But we can take our best guess, and that process begins in 2019.
Why the pre-COVID timeframe? Because executive compensation is reported in the Pac-12’s annual financial results, which are made public 10 months after the fiscal year in question.
The 2022 results aren’t available until next month, and the compensation figures for 2020 and 2021 were impacted by salary cuts due to the COVID-related budget tightening.
Additionally, executive compensation figures are reported for the calendar year that ends within the reported fiscal year (per Schedule J on the Pac-12’s tax filings).
So our sharpest look at the salary structure during the Scott era comes from the 2019 calendar year compensation figures, which were revealed in the 2020 fiscal year results and thus not impacted by cost reductions under COVID.
In 2019, the three executives who have not and will not be replaced (Budill, Leighton and Shuken) combined to earn $2.33 million, with Shuken taking home $1.25 million himself.
Meanwhile, Willman, the terminated CFO, earned $648,000 in total compensation — a figure that we suspect won’t be matched by his replacement.
Why? Because the job posting by Turnkey ZRG, the executive placement firm assisting the Pac-12 in its search for a new CFO, lists the “anticipated salary range” as $250,000 to $350,000. (We’ll assume there’s some wiggle room for bonuses.)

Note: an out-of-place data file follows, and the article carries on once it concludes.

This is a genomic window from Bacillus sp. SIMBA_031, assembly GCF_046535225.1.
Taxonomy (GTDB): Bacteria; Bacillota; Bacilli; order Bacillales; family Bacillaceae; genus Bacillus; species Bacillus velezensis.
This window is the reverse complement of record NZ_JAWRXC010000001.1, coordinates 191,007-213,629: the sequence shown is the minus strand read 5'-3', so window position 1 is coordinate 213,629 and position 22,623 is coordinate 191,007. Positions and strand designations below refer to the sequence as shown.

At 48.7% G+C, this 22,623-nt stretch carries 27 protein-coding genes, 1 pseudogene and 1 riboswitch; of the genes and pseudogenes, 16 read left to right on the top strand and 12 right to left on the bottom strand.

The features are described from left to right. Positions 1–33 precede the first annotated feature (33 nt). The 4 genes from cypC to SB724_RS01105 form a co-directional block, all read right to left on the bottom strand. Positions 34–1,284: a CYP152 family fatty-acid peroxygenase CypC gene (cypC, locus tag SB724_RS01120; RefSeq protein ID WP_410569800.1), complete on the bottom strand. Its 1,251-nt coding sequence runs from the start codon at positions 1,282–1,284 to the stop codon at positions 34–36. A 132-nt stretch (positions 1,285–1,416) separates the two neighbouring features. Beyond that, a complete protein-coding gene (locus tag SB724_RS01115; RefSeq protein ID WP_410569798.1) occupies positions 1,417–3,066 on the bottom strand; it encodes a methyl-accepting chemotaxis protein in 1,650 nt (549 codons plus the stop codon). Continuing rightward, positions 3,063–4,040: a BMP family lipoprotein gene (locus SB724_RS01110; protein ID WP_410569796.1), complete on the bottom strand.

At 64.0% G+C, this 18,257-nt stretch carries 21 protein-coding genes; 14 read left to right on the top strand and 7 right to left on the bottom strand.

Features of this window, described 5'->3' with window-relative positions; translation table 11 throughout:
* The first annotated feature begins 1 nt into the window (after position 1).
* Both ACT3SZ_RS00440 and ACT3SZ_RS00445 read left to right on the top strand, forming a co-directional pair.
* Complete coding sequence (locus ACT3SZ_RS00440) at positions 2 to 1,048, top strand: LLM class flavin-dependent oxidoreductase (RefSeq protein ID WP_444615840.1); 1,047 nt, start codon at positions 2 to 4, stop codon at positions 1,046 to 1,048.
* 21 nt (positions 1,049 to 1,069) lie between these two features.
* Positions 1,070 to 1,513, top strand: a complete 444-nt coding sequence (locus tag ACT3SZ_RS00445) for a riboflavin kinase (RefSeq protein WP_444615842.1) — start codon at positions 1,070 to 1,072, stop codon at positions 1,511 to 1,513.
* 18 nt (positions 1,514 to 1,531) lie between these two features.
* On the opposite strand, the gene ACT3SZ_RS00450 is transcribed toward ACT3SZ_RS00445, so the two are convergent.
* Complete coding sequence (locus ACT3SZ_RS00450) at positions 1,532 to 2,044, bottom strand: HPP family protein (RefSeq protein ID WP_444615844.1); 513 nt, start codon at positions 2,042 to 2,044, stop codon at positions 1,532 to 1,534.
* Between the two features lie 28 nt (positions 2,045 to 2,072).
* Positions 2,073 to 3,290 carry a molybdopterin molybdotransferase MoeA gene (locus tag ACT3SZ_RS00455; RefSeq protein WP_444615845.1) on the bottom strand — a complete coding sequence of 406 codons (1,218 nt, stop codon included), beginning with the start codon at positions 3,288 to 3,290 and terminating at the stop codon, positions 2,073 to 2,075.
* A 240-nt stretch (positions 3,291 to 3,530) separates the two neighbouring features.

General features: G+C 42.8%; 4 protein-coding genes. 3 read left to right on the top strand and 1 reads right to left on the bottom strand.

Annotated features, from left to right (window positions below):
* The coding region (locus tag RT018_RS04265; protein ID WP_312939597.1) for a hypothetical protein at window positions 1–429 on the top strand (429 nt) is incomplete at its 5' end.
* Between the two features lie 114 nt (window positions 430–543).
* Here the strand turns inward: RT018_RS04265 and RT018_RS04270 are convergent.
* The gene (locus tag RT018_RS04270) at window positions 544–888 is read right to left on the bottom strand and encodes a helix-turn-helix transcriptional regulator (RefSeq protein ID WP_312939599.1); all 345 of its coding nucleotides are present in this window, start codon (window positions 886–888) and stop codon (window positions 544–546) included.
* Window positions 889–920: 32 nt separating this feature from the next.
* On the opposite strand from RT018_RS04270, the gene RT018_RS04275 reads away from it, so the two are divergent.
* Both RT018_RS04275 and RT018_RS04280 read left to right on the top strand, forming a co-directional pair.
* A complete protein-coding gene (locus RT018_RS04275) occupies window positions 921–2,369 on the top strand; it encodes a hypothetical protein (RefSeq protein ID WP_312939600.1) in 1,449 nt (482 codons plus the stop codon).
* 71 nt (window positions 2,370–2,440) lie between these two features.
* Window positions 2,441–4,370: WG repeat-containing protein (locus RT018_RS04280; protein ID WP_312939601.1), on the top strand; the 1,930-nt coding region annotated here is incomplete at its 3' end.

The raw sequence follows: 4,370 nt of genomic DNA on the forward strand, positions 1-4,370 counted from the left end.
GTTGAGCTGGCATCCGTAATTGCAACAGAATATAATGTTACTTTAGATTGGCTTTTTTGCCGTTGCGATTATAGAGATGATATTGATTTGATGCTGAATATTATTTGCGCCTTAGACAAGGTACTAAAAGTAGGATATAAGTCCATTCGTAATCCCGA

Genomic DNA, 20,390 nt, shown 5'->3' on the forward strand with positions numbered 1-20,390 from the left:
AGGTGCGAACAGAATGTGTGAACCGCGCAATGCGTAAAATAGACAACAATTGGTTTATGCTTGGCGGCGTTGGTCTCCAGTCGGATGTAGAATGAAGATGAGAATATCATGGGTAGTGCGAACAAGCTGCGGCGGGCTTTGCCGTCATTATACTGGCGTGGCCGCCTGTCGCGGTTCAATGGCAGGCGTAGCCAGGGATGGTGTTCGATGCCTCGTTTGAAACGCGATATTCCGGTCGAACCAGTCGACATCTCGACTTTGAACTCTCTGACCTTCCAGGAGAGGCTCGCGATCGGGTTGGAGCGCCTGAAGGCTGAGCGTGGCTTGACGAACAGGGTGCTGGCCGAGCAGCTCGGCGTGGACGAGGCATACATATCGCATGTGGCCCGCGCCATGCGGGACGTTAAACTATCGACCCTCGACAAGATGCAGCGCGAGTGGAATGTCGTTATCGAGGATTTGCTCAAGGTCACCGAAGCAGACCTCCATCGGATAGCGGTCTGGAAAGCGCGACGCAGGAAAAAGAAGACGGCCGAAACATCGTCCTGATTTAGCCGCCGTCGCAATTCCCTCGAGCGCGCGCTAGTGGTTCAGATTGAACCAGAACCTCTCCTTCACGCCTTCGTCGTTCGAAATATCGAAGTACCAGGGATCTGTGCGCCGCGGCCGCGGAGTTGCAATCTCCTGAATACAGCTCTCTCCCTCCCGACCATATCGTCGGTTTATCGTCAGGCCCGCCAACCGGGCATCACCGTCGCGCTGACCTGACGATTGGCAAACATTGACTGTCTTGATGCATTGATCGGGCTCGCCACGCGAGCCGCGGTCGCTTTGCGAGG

What’s more, the conference is undoubtedly saving money at the very top of the org chart. Scott averaged approximately $4.75 million annually in total compensation in the final half of his tenure (and took home about $45 million in total over his dozen years in charge).
Details of Kliavkoff contract were not disclosed at the time of his appointment in the spring of 2021, but the financial results released next month for the 2022 fiscal year will report a compensation figure for the first six month of his tenure. And there’s a good chance his salary will be markedly lower than Scott’s.
(The Pac-12 presidents, who determine the commissioner’s contract terms, were punished publicly for Scott’s exorbitant salary and likely did not repeat the mistake with Kliavkoff.)
On top of any reduction in staff compensation, the Pac-12’s decision to shutter the San Francisco office and rent a production studio in the East Bay for its media-content arm should result in significant savings.
Currently, the conference pays about $7 million annually in occupancy for 114,000-square feet on Third Street. We don’t know details of the rental agreement on 42,000 square feet in San Ramon — the move is scheduled for this summer — but the savings could be $5 million annually, based on commercial property prices listed on the website PropertyShark.com.
Combine the reduced rent with the salary savings from departed executives who haven’t been replaced and (presumably) a scaling back of compensation for the commissioner, and the total cut to expenses should approach $10 million annually.
That won’t fully offset the expected hit from the Comcast overpayment scandal — at least $2 million per school per year — but it could reduce the bottom-line damage to the campuses by 30 percent or more.
Which is far better than a zero-percent offset.